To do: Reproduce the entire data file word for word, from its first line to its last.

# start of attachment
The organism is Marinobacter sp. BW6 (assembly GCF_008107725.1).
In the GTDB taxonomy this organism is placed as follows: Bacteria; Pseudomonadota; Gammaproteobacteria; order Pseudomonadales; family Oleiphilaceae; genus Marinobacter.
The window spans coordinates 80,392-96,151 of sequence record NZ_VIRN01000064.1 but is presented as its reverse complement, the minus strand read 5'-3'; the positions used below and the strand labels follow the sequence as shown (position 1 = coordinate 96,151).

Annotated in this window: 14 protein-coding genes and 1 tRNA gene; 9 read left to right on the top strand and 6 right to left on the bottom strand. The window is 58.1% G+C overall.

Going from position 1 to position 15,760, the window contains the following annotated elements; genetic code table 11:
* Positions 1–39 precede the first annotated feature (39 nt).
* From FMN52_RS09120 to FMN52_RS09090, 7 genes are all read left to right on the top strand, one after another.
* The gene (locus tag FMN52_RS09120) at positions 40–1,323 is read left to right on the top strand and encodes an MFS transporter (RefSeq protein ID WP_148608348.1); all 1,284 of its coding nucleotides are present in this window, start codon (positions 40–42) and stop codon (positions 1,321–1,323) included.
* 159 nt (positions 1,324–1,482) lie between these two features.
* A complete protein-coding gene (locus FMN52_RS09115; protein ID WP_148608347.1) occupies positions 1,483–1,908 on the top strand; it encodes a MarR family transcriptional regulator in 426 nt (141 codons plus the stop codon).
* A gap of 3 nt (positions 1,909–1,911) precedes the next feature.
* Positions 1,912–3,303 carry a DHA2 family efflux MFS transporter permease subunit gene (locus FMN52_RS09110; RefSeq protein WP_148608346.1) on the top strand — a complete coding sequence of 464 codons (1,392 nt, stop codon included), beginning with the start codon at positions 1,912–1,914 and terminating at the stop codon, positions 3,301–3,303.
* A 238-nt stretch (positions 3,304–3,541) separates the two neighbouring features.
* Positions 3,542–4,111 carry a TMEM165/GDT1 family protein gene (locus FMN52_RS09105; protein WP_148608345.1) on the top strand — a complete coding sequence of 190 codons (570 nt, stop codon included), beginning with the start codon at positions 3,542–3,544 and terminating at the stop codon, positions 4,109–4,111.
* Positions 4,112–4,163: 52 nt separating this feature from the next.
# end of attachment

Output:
The organism is Marinobacter sp. BW6 (assembly GCF_008107725.1).
In the GTDB taxonomy this organism is placed as follows: Bacteria; Pseudomonadota; Gammaproteobacteria; order Pseudomonadales; family Oleiphilaceae; genus Marinobacter.
The window spans coordinates 80,392-96,151 of sequence record NZ_VIRN01000064.1 but is presented as its reverse complement, the minus strand read 5'-3'; the positions used below and the strand labels follow the sequence as shown (position 1 = coordinate 96,151).

Annotated in this window: 14 protein-coding genes and 1 tRNA gene; 9 read left to right on the top strand and 6 right to left on the bottom strand. The window is 58.1% G+C overall.

Going from position 1 to position 15,760, the window contains the following annotated elements; genetic code table 11:
* Positions 1–39 precede the first annotated feature (39 nt).
* From FMN52_RS09120 to FMN52_RS09090, 7 genes are all read left to right on the top strand, one after another.
* The gene (locus tag FMN52_RS09120) at positions 40–1,323 is read left to right on the top strand and encodes an MFS transporter (RefSeq protein ID WP_148608348.1); all 1,284 of its coding nucleotides are present in this window, start codon (positions 40–42) and stop codon (positions 1,321–1,323) included.
* 159 nt (positions 1,324–1,482) lie between these two features.
* A complete protein-coding gene (locus FMN52_RS09115; protein ID WP_148608347.1) occupies positions 1,483–1,908 on the top strand; it encodes a MarR family transcriptional regulator in 426 nt (141 codons plus the stop codon).
* A gap of 3 nt (positions 1,909–1,911) precedes the next feature.
* Positions 1,912–3,303 carry a DHA2 family efflux MFS transporter permease subunit gene (locus FMN52_RS09110; RefSeq protein WP_148608346.1) on the top strand — a complete coding sequence of 464 codons (1,392 nt, stop codon included), beginning with the start codon at positions 1,912–1,914 and terminating at the stop codon, positions 3,301–3,303.
* A 238-nt stretch (positions 3,304–3,541) separates the two neighbouring features.
* Positions 3,542–4,111 carry a TMEM165/GDT1 family protein gene (locus FMN52_RS09105; protein WP_148608345.1) on the top strand — a complete coding sequence of 190 codons (570 nt, stop codon included), beginning with the start codon at positions 3,542–3,544 and terminating at the stop codon, positions 4,109–4,111.
* Positions 4,112–4,163: 52 nt separating this feature from the next.